The Arizona Cancer Center has received a five-year, $20.8 million grant from the National Cancer Institute (NCI) to renew support for its cancer research programs through 2014.
The grant renewal, which came with an “excellent” rating, also extends the Cancer Center’s designation as one of 40 comprehensive cancer centers in the United States, and the only NCI-designated comprehensive cancer center headquartered in Arizona. The Arizona Cancer Center (AZCC) at The University of Arizona has operated continuously with NCI support, or “core” grants, since 1978, when the cancer center received a $1 million federal award.
“The National Cancer Institute has again recognized the high quality of our research programs and our faculty and staff with this grant renewal,” said David S. Alberts, MD, director of the Arizona Cancer Center. “Continuation of our funding, for more than 30 years, allows the Arizona Cancer Center to achieve its mission of serving the entire state of Arizona with translational research in cancer prevention and treatment, patient care, education and outreach.”
“The receipt of this support grant renewal, and the ‘excellent’ rating, is a direct reflection on the extremely high quality and innovative work of our entire Arizona Cancer Center team,” Dr. Alberts said.
In announcing the grant renewal, the NCI said, “The AZCC is a Cancer Center that continues to make significant contributions to the national cancer research effort. Strengths of the Cancer Center are in the areas of chemoprevention, drug development and fundamental aspects of imaging. The AZCC has expanded its activities as a consortium across the state with the goal of bringing advances made at the AZCC to all the people of Arizona.”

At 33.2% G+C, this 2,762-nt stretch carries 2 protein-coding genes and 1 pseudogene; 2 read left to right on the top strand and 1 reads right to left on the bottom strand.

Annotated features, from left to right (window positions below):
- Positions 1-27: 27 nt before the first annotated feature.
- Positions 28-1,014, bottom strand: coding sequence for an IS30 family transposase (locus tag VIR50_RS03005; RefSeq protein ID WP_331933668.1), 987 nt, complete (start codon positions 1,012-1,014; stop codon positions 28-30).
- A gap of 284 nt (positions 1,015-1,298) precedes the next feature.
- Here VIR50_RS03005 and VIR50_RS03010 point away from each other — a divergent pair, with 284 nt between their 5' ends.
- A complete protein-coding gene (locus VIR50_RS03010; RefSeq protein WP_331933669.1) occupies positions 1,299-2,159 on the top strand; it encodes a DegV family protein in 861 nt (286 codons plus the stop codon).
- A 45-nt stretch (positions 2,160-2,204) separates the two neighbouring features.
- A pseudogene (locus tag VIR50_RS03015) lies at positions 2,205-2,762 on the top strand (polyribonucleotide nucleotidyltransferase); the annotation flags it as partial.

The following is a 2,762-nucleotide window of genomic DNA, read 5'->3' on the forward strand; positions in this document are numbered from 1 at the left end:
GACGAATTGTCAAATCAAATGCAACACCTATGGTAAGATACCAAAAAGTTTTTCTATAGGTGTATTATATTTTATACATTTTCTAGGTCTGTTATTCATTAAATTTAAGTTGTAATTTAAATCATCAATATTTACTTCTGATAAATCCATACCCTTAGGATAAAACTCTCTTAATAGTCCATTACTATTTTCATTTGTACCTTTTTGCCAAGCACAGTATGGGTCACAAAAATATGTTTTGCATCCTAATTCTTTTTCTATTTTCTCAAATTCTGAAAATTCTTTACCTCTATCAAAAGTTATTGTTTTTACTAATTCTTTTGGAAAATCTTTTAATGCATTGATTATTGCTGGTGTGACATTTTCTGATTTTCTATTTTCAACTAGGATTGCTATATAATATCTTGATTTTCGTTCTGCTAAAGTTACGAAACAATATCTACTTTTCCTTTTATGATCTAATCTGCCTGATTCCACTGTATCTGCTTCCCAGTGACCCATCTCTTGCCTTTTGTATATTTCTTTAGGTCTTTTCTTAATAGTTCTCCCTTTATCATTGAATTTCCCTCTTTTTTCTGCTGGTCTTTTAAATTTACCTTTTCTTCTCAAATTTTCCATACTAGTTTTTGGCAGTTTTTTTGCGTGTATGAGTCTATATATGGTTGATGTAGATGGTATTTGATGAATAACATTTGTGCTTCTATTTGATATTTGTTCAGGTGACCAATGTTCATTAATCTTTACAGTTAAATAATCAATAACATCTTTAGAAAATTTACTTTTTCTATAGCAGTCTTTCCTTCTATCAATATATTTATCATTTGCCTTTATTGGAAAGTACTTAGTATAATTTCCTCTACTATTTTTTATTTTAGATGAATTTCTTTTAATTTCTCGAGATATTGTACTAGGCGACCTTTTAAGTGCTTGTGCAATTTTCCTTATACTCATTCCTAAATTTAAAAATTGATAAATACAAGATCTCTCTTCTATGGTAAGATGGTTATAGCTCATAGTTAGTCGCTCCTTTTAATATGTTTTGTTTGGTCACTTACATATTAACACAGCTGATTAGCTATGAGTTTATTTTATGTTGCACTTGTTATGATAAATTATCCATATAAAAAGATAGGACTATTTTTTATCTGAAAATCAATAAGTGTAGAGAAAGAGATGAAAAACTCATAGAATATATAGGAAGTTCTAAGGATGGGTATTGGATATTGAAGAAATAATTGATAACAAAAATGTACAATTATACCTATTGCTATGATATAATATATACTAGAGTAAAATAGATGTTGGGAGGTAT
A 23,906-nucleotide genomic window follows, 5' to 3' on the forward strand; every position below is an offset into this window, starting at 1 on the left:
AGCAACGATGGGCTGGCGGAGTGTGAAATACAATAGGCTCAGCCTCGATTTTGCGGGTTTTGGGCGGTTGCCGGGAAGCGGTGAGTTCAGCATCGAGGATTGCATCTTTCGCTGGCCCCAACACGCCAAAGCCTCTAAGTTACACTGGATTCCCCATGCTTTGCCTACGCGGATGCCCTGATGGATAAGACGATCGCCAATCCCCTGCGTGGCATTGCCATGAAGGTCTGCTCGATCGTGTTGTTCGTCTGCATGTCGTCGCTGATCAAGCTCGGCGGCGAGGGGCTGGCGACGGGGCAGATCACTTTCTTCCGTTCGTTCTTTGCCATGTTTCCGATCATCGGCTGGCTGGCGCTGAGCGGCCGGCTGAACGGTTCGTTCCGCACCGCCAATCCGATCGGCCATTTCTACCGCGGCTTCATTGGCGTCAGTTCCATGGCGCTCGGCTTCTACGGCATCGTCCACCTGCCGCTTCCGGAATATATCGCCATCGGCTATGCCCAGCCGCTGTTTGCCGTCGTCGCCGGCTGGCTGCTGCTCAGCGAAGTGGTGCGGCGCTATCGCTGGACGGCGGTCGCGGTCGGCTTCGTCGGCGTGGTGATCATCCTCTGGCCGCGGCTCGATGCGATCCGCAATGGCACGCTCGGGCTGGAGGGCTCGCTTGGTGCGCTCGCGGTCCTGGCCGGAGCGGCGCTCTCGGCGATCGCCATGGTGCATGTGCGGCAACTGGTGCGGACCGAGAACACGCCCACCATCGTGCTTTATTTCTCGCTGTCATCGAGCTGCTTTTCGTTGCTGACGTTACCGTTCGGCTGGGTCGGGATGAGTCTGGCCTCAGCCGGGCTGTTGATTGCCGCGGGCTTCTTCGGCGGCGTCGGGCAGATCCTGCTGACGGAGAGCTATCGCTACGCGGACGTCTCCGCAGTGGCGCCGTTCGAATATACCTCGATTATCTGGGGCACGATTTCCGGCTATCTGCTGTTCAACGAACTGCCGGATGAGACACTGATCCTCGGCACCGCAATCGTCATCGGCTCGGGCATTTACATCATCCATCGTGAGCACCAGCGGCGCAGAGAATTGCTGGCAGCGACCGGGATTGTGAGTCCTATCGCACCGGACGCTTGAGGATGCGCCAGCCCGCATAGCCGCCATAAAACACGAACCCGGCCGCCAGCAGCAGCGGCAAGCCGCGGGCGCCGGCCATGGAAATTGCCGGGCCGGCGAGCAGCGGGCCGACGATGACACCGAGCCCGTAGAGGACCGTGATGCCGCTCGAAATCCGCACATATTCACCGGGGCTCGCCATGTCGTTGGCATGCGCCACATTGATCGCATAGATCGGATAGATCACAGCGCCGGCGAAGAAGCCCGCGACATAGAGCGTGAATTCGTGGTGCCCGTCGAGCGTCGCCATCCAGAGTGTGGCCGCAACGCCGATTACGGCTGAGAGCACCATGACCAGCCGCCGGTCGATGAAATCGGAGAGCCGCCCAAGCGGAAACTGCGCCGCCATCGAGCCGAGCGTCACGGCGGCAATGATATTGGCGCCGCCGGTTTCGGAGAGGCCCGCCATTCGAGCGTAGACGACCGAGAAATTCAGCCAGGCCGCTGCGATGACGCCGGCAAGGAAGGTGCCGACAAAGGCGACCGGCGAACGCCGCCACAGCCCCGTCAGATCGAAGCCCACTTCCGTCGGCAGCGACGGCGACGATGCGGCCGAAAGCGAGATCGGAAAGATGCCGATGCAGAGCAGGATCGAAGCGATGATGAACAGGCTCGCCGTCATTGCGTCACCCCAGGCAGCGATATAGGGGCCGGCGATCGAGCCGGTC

The federal funding – a 5 percent increase in NCI funding to the Cancer Center -- will be used to support five research programs, 13 shared services, and other functions serving the entire organization. In fiscal year 2008, the Arizona Cancer Center was 25th in total NCI funding among the comprehensive cancer centers nationally with more than $29 million in NCI awards.
To achieve the grant renewal, the Arizona Cancer Center submitted a 1,054-page application document and hosted a 32-member peer-review committee visit in February. The evaluators looked at the success of the Arizona Cancer Center in conducting basic research, translating that research to patient care, educating and training the next generation of scientists and researchers, recruiting patients into clinical trials and reaching out into the community with educational programs.
To be designated a comprehensive cancer center by the National Cancer Institute, a cancer center must demonstrate depth and breadth of activities in three major areas of cancer research: basic, clinical and prevention control and population-based research. In clinical research, a comprehensive cancer center must conduct early-phase, innovative clinical trials that accrue thousands of patients over a five-year period. In 2007-2008, 1,707 participants were enrolled in clinical trials – therapeutic and prevention intervention – at the Arizona Cancer Center. A comprehensive cancer center also must provide outreach, education and information on cancer. The Arizona Cancer Center initially was designated by NCI as a comprehensive cancer center in 1990.
The Arizona Cancer Center’s five core research programs are in cancer prevention and control; cancer biology and genetics; cancer imaging; gastrointestinal cancer; and therapeutic development. The shared services include genomics, flow cytometry and biometry, which each received “outstanding” ratings from the NCI site review team.
In addition, the Arizona Cancer Center has two prestigious Specialized Program of Research Excellence, or SPORE, awards from NCI for research in gastrointestinal cancer and lymphomas. The Cancer Center also has NCI program project grants for novel drug development, novel imaging technology, colon cancer prevention, pancreatic cancer drug development, prostate cancer bone metastases and skin cancer prevention.